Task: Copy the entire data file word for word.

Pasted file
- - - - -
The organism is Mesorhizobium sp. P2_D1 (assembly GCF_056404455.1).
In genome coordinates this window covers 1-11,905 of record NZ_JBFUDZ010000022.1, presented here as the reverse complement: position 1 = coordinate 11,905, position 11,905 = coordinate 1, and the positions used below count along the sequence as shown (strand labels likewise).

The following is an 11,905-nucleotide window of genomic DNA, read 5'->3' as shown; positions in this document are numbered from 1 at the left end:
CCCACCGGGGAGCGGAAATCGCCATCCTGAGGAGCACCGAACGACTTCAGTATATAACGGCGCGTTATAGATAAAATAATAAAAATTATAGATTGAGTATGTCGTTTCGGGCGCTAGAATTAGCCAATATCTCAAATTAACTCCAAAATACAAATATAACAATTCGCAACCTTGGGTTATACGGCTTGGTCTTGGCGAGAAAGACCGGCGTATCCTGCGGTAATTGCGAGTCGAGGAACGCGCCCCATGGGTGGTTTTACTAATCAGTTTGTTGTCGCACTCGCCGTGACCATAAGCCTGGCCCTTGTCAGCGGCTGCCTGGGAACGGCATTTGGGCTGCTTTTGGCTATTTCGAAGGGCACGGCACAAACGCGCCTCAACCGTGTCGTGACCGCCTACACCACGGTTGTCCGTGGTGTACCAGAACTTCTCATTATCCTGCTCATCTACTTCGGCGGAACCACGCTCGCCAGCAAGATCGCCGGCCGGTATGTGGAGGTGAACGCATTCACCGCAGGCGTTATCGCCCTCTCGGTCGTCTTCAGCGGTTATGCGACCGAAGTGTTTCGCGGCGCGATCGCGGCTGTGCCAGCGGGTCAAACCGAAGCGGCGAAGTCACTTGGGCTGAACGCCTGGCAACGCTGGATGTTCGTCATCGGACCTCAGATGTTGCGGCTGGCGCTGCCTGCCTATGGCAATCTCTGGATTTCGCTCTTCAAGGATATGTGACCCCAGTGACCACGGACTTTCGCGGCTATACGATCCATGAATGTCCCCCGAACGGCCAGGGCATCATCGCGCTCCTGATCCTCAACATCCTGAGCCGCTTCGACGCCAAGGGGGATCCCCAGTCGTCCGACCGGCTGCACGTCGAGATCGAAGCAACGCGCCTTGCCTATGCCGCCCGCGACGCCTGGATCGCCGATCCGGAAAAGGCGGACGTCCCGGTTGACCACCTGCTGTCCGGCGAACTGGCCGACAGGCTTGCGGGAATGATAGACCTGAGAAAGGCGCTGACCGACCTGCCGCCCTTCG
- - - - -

The organism is Mesorhizobium sp. P2_D1 (assembly GCF_056404455.1).
In genome coordinates this window covers 1-11,905 of record NZ_JBFUDZ010000022.1, presented here as the reverse complement: position 1 = coordinate 11,905, position 11,905 = coordinate 1, and the positions used below count along the sequence as shown (strand labels likewise).

The following is an 11,905-nucleotide window of genomic DNA, read 5'->3' as shown; positions in this document are numbered from 1 at the left end:
CCCACCGGGGAGCGGAAATCGCCATCCTGAGGAGCACCGAACGACTTCAGTATATAACGGCGCGTTATAGATAAAATAATAAAAATTATAGATTGAGTATGTCGTTTCGGGCGCTAGAATTAGCCAATATCTCAAATTAACTCCAAAATACAAATATAACAATTCGCAACCTTGGGTTATACGGCTTGGTCTTGGCGAGAAAGACCGGCGTATCCTGCGGTAATTGCGAGTCGAGGAACGCGCCCCATGGGTGGTTTTACTAATCAGTTTGTTGTCGCACTCGCCGTGACCATAAGCCTGGCCCTTGTCAGCGGCTGCCTGGGAACGGCATTTGGGCTGCTTTTGGCTATTTCGAAGGGCACGGCACAAACGCGCCTCAACCGTGTCGTGACCGCCTACACCACGGTTGTCCGTGGTGTACCAGAACTTCTCATTATCCTGCTCATCTACTTCGGCGGAACCACGCTCGCCAGCAAGATCGCCGGCCGGTATGTGGAGGTGAACGCATTCACCGCAGGCGTTATCGCCCTCTCGGTCGTCTTCAGCGGTTATGCGACCGAAGTGTTTCGCGGCGCGATCGCGGCTGTGCCAGCGGGTCAAACCGAAGCGGCGAAGTCACTTGGGCTGAACGCCTGGCAACGCTGGATGTTCGTCATCGGACCTCAGATGTTGCGGCTGGCGCTGCCTGCCTATGGCAATCTCTGGATTTCGCTCTTCAAGGATATGTGACCCCAGTGACCACGGACTTTCGCGGCTATACGATCCATGAATGTCCCCCGAACGGCCAGGGCATCATCGCGCTCCTGATCCTCAACATCCTGAGCCGCTTCGACGCCAAGGGGGATCCCCAGTCGTCCGACCGGCTGCACGTCGAGATCGAAGCAACGCGCCTTGCCTATGCCGCCCGCGACGCCTGGATCGCCGATCCGGAAAAGGCGGACGTCCCGGTTGACCACCTGCTGTCCGGCGAACTGGCCGACAGGCTTGCGGGAATGATAGACCTGAGAAAGGCGCTGACCGACCTGCCGCCCTTCG